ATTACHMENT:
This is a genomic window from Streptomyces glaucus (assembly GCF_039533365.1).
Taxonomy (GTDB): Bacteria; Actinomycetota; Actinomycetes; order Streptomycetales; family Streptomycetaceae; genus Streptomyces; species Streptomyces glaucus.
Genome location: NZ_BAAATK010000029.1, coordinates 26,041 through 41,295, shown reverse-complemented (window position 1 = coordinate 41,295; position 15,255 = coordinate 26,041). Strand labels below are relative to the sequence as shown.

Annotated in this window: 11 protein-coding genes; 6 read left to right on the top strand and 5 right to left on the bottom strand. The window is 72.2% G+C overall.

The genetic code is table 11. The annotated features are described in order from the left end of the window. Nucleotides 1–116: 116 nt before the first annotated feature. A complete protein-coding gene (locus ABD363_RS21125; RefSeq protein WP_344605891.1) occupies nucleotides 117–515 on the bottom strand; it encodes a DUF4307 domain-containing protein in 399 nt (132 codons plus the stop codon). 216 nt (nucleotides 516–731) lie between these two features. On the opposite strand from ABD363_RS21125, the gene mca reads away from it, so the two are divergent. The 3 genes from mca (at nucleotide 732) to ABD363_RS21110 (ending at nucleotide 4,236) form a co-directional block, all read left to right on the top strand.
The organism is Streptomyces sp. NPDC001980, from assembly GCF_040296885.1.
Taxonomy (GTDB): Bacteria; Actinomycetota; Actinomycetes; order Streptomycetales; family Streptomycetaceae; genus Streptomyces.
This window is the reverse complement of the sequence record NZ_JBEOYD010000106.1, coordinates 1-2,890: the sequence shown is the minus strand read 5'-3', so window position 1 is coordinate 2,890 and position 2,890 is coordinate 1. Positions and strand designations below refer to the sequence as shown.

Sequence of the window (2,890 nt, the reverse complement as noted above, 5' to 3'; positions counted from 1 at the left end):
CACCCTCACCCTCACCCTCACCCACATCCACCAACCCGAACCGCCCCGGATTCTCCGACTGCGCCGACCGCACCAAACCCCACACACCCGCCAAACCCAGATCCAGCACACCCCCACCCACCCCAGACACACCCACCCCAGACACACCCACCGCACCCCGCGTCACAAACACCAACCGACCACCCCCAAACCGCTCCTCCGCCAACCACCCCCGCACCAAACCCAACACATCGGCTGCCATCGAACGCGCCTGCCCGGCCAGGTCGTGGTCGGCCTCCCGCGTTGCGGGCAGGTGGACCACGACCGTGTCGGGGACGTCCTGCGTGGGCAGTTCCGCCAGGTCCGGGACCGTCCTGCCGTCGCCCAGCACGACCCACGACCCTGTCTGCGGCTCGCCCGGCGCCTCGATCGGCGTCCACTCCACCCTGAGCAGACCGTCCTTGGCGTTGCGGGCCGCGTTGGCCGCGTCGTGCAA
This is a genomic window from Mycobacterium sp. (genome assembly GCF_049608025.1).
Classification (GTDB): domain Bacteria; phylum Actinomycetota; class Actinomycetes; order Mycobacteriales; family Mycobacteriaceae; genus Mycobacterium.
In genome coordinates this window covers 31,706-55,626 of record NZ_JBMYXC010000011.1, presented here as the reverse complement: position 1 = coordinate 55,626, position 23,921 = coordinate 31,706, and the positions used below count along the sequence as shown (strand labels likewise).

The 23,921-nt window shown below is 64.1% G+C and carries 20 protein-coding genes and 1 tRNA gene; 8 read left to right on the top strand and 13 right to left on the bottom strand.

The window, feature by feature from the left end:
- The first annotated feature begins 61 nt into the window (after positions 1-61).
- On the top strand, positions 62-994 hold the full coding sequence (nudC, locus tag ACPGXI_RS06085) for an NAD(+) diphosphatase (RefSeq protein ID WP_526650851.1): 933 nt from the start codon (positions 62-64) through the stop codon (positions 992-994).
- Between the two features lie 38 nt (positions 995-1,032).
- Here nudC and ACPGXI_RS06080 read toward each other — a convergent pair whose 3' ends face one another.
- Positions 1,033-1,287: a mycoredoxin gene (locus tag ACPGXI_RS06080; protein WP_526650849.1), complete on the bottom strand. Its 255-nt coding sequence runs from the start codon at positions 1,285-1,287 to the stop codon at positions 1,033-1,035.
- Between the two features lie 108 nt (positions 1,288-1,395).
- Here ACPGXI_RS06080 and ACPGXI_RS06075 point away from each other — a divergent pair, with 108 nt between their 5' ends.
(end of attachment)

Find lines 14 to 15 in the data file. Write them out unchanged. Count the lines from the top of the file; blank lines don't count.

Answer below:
The 23,921-nt window shown below is 64.1% G+C and carries 20 protein-coding genes and 1 tRNA gene; 8 read left to right on the top strand and 13 right to left on the bottom strand.

The window, feature by feature from the left end: